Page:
Venerable Hai Deng, who was famous for his One Finger Zen skill, was the last abbot of the Shaolin temple who advocated traditional kung fu training. After he resigned in the 1960’s, the focus of the Shaolin temple gradually shifted towards demonstration wushu rather than traditional kung fu. Image reproduced from http://www.shaolin.org
Many kung fu practitioners have heard of the Cultural Revolution in China which led to the death or exile of many practitioners of traditional arts, including kung fu. In fact, many people have the mistaken belief that no authentic kung fu exists anymore!
Baguazhang, demonstrated here by Grandmaster Wong Kiew Kit, is often considered an internal style of kung fu. Image taken from http://www.shaolin.org
Someone asked the very good question of what kung fu system would be best for them. Naturally, this is informed by many factors such as what you want to get out of kung fu, what you are willing to put up with, if a master is willing and able to teach you, etc. Here is what I replied with:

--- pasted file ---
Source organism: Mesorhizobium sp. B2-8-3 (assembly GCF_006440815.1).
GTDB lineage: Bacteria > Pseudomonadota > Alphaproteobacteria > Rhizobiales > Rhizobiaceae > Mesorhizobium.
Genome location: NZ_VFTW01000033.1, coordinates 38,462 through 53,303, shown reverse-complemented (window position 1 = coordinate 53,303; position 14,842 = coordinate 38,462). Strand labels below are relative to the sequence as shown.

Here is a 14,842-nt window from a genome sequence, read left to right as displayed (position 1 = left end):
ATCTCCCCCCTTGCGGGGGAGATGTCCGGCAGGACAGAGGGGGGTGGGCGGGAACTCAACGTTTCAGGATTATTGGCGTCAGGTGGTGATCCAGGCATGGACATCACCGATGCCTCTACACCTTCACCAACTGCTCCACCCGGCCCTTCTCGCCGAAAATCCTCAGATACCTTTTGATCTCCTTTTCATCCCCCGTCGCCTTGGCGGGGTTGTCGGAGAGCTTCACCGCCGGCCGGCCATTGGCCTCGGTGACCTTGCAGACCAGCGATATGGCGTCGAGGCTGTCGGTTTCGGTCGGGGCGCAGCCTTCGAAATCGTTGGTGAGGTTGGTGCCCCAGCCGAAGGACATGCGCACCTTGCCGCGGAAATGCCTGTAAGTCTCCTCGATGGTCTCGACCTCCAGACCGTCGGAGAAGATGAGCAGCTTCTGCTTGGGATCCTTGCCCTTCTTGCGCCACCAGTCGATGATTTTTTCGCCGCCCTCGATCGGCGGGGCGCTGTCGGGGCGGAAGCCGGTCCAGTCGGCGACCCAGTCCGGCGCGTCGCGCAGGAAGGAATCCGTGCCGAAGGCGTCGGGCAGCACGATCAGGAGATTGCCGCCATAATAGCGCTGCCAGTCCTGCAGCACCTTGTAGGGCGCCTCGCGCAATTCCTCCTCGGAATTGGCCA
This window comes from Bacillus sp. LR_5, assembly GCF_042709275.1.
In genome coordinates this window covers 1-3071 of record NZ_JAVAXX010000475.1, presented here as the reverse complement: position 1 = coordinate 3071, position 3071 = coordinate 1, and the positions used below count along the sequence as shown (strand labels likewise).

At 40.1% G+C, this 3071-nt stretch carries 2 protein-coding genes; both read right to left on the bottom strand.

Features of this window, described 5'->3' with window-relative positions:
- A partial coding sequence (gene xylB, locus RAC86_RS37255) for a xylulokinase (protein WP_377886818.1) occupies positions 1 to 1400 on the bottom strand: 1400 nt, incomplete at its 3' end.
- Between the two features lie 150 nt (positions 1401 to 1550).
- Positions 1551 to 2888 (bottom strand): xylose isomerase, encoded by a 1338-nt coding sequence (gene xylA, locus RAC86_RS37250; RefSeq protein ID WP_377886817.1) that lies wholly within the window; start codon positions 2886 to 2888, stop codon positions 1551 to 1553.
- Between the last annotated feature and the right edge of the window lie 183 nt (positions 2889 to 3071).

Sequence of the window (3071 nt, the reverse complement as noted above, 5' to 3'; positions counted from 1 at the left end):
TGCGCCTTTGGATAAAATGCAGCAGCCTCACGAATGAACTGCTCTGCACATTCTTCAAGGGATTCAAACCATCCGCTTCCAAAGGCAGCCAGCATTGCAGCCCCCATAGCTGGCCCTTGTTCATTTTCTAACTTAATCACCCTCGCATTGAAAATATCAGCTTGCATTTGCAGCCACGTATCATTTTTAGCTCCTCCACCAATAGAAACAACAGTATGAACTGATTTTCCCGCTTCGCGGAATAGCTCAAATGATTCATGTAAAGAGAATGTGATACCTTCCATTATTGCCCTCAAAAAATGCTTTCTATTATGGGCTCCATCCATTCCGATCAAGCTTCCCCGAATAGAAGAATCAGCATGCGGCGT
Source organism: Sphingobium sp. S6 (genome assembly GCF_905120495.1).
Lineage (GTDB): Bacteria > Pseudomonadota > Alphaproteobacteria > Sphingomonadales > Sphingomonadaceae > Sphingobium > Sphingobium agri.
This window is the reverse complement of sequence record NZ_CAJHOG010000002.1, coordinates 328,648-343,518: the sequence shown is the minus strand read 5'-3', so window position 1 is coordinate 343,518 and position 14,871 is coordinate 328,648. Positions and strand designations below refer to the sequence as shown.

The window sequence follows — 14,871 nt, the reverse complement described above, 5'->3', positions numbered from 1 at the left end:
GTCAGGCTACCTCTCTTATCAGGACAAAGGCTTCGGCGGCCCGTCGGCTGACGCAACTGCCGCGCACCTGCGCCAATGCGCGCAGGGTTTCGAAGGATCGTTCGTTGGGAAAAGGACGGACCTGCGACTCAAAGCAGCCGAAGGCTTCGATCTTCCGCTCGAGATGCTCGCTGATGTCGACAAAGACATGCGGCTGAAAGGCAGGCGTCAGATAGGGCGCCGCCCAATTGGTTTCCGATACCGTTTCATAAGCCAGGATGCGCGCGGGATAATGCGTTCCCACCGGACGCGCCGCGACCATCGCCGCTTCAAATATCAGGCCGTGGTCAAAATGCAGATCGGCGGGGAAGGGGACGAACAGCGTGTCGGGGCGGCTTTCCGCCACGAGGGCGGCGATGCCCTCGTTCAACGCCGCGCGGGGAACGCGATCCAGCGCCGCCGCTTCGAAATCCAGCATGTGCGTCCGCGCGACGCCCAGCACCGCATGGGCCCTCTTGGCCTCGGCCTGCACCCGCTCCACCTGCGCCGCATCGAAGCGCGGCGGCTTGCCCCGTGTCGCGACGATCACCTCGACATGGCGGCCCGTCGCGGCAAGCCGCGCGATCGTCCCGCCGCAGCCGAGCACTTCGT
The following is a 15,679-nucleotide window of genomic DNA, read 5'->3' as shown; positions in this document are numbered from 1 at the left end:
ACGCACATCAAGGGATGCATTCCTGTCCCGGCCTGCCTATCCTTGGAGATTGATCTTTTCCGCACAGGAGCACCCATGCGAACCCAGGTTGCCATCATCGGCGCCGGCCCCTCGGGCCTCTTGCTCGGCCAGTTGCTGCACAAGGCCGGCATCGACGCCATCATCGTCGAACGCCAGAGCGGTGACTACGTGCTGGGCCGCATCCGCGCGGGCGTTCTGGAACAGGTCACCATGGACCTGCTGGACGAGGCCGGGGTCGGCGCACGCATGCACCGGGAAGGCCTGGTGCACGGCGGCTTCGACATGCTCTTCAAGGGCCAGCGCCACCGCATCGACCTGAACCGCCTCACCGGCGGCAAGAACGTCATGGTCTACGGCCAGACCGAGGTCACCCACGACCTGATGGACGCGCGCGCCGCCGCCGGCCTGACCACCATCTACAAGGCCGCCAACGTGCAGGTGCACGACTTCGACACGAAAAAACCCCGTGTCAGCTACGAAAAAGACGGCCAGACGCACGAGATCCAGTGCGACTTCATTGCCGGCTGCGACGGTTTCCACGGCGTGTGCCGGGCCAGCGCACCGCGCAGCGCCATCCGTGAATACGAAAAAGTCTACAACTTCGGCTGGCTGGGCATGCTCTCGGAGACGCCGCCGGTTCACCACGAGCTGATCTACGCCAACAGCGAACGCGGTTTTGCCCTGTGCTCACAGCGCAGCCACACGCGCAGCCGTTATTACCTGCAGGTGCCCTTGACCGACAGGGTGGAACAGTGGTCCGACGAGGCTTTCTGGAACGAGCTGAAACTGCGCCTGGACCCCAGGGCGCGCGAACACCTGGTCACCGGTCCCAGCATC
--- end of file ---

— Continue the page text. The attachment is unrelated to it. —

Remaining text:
Grandmaster Wong Kiew Kit teaching the horse riding stance, perhaps the most important and fundamental exercise in all of kung fu. Force must be developed before it can be used for combat. You wouldn’t try shooting an empty gun, would you? Image taken from http://www.shaolin.org
A discussion on the G+ forums back in 2013 May led to the subject of fa jing, or “exploding force.” This is the usual term used by kung fu practitioners to describe manifesting their force in various ways, usually an explosive or powerful strike.
Wushu literally means, in Mandarin, “martial art.” But many practitioners of traditional kung fu do not believe that wushu artists are martial artists. What gives? What do wushu people do that is different from kung fu people? Is there a difference? Keep reading to find out!